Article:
But the amazing thing is that the planet’s distance from the star puts it in the Goldilocks Zone: the region where liquid water could exist on its surface! (...)[Via Razib Khan]
If you’re too close to a star, it’s too hot to support liquid water. If you’re too far, it freezes. This defines a rough region from the star — the Goldilocks Zone, for obvious reasons — where liquid water can exist on the surface of a planet. This depends on the star, of course, but also on other factors like the planet’s atmosphere; Venus could have liquid water, but its super-thick atmosphere produces a runaway greenhouse effect which has heated it to 460° C (900° F). If Mars had a thick atmosphere, it might support liquid water! So the planet itself matters here too.
Gliese 581g, as the new planet is called, is in the zone where the temperature is just right. And with a mass of just three times that of the Earth, it’s unlikely to be a gas giant.
However, this does not mean the planet is habitable, or even very Earthlike. It may not even have any water on it at all. For now, we can’t know these things, so beware of any media breathlessly talking about life on this planet, or how we could live there.
There are some things we can speculate on with some solid footing. The orbital period of 37 days puts it pretty close to the star – since the star is a red dwarf, it’s cooler than the Sun, so being closer doesn’t necessarily mean you overheat. But it does mean the star exerts strong tides on the planet, which have the effect of slowing the planet’s rotation until it equals the orbital period. This has almost certainly happened to this planet, so in other words, one day on this planet = one year, and the planet always shows the same face to its star like the Moon does to the Earth.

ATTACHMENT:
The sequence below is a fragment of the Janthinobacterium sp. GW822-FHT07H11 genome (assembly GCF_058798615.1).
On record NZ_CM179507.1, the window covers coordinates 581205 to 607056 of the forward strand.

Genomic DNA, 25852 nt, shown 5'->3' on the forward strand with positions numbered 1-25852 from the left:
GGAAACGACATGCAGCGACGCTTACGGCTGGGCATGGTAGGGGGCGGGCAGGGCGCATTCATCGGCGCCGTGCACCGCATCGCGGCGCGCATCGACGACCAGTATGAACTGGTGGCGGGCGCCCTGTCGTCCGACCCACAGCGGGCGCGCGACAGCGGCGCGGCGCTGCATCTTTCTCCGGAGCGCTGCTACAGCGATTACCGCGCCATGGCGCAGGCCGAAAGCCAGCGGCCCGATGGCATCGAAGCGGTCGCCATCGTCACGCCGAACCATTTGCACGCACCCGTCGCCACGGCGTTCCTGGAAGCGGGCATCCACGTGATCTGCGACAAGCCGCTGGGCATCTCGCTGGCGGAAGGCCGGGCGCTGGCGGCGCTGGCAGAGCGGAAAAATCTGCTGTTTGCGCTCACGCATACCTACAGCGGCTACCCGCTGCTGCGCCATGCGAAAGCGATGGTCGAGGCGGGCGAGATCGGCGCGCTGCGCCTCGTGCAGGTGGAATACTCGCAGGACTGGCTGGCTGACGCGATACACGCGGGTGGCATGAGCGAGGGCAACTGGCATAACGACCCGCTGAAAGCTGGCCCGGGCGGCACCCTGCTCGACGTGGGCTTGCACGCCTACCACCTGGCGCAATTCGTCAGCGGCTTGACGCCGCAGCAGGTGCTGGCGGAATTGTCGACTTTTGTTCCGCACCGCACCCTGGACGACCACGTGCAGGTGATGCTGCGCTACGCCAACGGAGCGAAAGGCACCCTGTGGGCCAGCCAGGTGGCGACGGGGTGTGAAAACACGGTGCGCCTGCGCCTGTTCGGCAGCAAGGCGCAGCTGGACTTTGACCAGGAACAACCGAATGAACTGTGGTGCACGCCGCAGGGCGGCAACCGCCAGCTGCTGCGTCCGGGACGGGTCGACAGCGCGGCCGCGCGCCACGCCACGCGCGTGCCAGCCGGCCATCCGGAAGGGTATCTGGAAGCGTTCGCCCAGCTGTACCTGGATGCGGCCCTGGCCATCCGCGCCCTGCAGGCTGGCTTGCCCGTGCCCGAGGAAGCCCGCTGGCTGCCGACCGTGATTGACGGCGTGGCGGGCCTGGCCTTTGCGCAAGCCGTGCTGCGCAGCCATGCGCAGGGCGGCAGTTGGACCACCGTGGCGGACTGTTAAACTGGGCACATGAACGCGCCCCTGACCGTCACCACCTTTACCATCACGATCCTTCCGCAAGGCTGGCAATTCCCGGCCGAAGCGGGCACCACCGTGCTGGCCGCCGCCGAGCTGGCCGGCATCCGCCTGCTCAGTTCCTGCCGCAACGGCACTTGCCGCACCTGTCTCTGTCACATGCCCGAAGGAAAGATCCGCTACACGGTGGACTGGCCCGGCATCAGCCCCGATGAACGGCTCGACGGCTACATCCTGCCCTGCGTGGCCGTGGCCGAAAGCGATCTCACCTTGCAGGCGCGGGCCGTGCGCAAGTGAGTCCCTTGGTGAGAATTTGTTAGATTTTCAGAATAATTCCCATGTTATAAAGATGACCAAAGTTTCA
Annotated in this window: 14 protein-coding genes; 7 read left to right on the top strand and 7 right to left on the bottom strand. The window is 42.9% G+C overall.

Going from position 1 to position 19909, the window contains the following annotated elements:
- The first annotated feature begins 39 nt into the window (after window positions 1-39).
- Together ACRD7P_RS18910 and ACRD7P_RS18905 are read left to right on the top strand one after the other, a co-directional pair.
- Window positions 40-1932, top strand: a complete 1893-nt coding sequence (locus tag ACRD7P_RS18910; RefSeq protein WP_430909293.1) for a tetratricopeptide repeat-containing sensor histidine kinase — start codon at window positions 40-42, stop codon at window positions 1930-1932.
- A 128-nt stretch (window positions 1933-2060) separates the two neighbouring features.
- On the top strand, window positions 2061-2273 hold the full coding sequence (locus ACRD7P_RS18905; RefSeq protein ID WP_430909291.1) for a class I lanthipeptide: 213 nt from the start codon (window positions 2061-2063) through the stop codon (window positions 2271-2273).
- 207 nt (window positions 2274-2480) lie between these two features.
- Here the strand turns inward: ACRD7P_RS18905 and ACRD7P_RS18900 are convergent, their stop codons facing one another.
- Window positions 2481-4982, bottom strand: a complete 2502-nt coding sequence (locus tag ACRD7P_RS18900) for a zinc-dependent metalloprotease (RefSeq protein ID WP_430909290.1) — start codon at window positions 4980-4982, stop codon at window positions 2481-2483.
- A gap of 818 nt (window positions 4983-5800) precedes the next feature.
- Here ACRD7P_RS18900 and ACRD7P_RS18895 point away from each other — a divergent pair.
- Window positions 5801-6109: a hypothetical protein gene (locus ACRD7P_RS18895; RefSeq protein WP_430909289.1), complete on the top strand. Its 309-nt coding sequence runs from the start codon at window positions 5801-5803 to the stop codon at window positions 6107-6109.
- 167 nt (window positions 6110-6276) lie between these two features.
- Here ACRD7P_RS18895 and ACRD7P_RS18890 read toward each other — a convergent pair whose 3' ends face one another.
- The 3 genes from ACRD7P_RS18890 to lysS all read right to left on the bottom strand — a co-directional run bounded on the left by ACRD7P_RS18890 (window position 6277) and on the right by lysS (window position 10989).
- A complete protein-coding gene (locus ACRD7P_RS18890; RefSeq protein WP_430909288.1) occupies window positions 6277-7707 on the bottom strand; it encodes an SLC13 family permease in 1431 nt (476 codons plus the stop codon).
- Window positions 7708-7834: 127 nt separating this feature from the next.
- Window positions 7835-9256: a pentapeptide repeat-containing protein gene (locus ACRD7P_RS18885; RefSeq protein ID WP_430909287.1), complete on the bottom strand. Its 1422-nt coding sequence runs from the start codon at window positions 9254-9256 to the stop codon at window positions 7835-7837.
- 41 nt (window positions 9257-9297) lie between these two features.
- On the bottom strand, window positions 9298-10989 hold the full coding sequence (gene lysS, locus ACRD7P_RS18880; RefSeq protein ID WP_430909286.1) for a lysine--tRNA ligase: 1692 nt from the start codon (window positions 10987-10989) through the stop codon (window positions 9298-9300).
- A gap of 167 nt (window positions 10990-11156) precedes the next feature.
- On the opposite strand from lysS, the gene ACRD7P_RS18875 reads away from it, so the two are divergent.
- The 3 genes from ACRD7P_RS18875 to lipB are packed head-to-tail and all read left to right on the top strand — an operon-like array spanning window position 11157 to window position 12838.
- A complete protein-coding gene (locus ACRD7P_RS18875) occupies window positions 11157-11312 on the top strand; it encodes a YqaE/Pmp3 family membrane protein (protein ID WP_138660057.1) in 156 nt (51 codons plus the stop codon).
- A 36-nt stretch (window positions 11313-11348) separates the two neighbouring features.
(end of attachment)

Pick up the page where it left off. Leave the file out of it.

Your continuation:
That makes things a bit dicier for habitability. The side facing the star may get very hot, while the dark side gets very cold. If the planet has an atmosphere that gets mitigated somewhat (the hot air on the day side will flow over to the night side and vice versa, smoothing out the highs and lows in temperature), and may make the planet more clement. However, we have no clue if this planet has an atmosphere at all.
I also want to note that the mass found (3x Earth) is the minimum mass of the planet! It may be more massive, though it’s unlikely to be much more. The Doppler method doesn’t give an exact mass, only a lower limit. That’s frustrating, but that’s the way the math works out.
Thursday, September 30, 2010
Publicada por Miguel Madeira em 11:28